Christina Patterson from The Independent has written about the tradition of confessional poetry in light of Sharon Olds winning the TS Eliot Prize for Poetry for her most recent collection, Stag’s Leap.
Patterson writes that although Olds’ poetry is very much her own, it is also written within the tradition of confessional poetry. Patterson mentions Robert Lowell’s collection Life Studies, written in 1959, as the first work to be referred to as “confessional”. In a review of one of Olds earlier works the poet Glyn Maxwell said that it was “the sound the confessional hordes have been trying to utter since Lowell.”
“Now I come to look at love,” says Sharon Olds, “in a new way, now that I know I’m not/ standing in its light.” She says this in her poem “Unspeakable”, in her collection Stag’s Leap, which last week won the T S Eliot prize for poetry. It’s just one poem in a whole book of poems which speak of the agony of lost love. The collection starts with the moment the man she has been married to for 35 years, whose love, she says, made her look “out at the world as if from inside/ a profound dwelling”, tells her that his love has died.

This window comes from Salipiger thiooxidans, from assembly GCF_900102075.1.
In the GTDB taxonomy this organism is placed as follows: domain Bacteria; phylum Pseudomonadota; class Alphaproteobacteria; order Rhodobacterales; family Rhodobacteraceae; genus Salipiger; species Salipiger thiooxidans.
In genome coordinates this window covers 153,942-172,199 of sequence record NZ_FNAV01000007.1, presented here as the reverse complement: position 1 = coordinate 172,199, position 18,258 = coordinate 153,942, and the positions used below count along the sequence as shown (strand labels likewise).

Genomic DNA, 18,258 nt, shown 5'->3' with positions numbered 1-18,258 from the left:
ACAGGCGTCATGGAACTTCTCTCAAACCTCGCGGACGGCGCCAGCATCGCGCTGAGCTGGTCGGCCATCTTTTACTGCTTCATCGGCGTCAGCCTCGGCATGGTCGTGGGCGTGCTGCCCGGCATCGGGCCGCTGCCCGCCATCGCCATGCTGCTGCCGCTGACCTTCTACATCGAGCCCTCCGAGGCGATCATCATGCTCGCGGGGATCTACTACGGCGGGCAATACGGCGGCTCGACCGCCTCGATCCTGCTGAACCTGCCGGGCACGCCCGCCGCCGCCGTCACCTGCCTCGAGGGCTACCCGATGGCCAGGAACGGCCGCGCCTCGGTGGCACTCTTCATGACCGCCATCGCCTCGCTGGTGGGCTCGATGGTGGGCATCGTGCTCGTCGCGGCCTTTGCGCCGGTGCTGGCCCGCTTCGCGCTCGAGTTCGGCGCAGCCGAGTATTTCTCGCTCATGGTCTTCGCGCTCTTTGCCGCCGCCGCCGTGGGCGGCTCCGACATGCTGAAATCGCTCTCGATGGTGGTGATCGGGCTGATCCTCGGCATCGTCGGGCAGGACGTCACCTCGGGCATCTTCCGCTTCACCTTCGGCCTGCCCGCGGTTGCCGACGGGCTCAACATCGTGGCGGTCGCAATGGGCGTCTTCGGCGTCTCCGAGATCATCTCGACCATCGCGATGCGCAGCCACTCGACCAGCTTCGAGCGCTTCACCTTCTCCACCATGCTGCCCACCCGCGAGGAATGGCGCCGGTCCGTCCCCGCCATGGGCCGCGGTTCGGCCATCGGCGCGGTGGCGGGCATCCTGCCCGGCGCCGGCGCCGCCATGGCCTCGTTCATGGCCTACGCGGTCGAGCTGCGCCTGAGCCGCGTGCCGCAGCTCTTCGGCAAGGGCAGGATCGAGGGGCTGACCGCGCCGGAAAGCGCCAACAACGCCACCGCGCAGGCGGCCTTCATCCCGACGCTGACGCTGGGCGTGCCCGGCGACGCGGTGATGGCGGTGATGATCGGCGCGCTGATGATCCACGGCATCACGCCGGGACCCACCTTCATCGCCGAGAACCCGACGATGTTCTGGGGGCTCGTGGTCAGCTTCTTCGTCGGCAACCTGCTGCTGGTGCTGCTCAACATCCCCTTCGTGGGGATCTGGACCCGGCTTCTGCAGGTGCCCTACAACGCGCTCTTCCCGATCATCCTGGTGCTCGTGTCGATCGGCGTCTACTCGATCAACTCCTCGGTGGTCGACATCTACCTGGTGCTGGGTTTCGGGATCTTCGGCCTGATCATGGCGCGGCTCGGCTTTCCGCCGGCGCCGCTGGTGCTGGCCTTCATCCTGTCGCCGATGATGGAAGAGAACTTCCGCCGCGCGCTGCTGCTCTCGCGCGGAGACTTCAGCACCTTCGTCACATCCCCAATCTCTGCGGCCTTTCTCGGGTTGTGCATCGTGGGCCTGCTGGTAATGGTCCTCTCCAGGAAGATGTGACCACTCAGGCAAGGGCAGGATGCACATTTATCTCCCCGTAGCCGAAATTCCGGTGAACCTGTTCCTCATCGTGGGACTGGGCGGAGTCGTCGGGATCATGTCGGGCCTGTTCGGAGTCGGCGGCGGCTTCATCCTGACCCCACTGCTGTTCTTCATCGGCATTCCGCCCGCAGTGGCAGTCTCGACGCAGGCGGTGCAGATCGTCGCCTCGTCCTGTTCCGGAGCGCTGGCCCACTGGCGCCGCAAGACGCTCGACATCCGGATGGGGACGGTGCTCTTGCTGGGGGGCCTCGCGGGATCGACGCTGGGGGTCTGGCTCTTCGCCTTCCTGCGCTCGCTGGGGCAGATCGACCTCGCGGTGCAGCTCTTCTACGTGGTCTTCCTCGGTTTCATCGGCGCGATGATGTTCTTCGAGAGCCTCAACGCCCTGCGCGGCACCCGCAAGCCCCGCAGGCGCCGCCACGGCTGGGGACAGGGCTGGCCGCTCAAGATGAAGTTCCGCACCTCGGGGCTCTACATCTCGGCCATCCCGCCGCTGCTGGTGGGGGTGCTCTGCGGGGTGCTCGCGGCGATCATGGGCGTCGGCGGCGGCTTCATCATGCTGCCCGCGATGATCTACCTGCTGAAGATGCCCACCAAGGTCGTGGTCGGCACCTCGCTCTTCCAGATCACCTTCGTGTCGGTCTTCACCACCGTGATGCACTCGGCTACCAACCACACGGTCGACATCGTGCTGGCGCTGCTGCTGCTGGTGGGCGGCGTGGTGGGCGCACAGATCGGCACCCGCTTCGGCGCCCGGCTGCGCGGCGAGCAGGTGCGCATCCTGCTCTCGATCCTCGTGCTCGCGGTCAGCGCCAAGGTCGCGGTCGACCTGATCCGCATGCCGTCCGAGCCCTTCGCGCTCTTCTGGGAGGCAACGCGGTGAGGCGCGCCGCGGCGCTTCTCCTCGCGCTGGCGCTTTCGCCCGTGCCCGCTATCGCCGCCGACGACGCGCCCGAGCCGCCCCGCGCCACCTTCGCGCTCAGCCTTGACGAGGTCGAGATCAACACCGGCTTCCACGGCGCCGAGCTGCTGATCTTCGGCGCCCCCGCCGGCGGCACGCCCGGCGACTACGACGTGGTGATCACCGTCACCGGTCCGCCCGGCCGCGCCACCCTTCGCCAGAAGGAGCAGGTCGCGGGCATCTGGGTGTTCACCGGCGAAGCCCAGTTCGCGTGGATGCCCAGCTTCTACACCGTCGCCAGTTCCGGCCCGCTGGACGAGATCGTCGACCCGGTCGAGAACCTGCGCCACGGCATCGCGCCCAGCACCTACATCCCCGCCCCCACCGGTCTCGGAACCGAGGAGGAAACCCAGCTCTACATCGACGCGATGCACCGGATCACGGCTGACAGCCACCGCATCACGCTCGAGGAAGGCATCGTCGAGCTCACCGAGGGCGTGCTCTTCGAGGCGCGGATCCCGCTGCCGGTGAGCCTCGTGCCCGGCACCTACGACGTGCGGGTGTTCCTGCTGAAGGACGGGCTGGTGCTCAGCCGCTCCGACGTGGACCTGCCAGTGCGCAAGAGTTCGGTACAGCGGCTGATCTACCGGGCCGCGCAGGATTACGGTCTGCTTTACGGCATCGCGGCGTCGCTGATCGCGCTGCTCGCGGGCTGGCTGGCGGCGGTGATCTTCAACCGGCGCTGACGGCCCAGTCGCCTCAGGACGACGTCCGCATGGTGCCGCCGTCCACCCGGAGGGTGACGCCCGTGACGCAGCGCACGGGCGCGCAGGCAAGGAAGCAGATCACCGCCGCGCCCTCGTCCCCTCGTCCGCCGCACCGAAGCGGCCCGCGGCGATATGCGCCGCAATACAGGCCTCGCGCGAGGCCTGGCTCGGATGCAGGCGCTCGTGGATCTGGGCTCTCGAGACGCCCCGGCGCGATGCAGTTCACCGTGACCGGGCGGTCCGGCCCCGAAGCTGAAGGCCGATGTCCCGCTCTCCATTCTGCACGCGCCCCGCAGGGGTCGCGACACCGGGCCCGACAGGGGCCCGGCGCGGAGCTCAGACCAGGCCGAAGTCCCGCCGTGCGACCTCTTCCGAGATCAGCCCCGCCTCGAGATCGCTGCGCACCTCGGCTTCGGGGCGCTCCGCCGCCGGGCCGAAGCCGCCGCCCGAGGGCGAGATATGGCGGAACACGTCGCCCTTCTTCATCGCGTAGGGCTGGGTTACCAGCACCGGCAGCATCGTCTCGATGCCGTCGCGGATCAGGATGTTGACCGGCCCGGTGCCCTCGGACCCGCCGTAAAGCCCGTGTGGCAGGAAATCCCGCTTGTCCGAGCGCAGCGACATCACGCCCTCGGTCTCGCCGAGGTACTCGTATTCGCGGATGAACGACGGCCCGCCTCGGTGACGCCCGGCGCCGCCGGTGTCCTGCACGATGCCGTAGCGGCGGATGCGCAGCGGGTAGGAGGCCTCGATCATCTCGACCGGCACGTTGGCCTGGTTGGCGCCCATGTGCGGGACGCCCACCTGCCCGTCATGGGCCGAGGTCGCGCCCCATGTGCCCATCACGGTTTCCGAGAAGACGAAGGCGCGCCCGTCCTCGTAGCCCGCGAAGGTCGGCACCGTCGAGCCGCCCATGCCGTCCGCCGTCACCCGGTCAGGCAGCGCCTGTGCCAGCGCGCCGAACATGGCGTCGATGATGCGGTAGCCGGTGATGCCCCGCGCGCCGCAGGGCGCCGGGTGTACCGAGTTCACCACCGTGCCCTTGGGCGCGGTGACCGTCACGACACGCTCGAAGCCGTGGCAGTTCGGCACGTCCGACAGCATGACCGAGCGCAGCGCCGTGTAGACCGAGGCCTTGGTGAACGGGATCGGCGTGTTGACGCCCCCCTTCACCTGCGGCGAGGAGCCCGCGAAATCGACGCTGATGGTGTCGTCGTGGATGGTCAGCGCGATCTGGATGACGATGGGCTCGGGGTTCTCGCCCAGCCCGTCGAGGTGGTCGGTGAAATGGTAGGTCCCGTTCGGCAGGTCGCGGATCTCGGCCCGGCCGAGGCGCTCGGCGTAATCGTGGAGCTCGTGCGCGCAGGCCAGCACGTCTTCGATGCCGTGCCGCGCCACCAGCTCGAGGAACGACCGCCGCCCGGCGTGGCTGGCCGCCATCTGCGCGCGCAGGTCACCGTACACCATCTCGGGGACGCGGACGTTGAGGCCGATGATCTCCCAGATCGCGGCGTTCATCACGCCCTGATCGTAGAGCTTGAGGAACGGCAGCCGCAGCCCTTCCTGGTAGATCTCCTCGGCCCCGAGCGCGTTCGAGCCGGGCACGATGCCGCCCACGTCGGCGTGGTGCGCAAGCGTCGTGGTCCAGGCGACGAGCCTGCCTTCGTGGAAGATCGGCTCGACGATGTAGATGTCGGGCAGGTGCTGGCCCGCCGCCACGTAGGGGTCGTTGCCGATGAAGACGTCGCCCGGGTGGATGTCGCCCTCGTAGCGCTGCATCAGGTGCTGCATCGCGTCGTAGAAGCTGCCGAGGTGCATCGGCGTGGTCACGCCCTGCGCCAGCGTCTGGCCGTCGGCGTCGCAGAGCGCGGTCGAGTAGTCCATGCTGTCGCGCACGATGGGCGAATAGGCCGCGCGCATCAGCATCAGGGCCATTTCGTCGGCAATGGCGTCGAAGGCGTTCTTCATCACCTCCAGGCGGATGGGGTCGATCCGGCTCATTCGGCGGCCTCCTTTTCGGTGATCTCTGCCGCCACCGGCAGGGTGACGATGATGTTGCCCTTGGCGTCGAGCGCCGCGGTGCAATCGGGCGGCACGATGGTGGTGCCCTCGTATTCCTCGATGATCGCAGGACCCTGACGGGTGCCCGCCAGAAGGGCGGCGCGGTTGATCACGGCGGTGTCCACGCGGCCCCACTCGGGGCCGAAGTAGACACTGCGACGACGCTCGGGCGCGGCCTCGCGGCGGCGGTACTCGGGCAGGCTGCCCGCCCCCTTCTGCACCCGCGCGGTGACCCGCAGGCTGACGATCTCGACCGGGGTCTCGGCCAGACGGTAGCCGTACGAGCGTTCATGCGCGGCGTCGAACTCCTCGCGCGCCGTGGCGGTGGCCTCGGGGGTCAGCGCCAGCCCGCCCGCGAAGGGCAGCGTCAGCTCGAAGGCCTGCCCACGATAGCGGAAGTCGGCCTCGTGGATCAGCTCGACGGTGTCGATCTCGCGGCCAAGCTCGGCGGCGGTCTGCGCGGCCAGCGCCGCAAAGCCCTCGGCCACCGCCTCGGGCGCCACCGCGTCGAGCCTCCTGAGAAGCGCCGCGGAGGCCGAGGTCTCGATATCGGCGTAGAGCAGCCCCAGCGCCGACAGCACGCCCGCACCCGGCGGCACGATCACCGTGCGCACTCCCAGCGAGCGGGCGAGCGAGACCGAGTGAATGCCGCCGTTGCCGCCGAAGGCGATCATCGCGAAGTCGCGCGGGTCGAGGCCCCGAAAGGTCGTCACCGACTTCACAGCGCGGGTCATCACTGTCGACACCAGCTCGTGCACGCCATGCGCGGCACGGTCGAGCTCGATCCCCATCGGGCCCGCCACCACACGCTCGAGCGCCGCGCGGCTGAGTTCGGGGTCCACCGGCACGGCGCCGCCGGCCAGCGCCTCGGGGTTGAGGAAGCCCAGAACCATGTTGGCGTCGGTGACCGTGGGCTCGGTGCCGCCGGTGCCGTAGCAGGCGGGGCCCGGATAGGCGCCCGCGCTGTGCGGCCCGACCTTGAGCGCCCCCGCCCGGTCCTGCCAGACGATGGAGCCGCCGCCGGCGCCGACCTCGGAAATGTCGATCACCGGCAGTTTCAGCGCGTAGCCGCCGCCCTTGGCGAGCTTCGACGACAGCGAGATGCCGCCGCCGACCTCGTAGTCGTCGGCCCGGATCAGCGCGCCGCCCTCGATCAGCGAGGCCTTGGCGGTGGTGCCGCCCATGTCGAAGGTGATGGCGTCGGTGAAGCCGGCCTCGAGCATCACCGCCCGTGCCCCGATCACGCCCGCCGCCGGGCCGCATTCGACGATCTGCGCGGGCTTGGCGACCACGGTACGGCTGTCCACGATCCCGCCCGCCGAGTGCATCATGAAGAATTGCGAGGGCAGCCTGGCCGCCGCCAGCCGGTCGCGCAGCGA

It continues through the days, and weeks, that follow: in the conversations about “when to tell the kids”, in the speech she has prepared for her mother, in the “last look” and the “last hour”. And everywhere, there’s the pain, and the shame. “If I pass a mirror,” she says in her poem “Known to be left”, “I turn away, I do not want to look at her, and she does not want to be seen.” It’s clear, and it’s sharp, and it’s forensic in its detail, and it’s lyrical, and it’s beautiful, and it’s devastating. You can’t be human and read these poems and not sometimes hear yourself gasp.
- Stag’s Leap by Sharon Olds
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Image courtesy the Guardian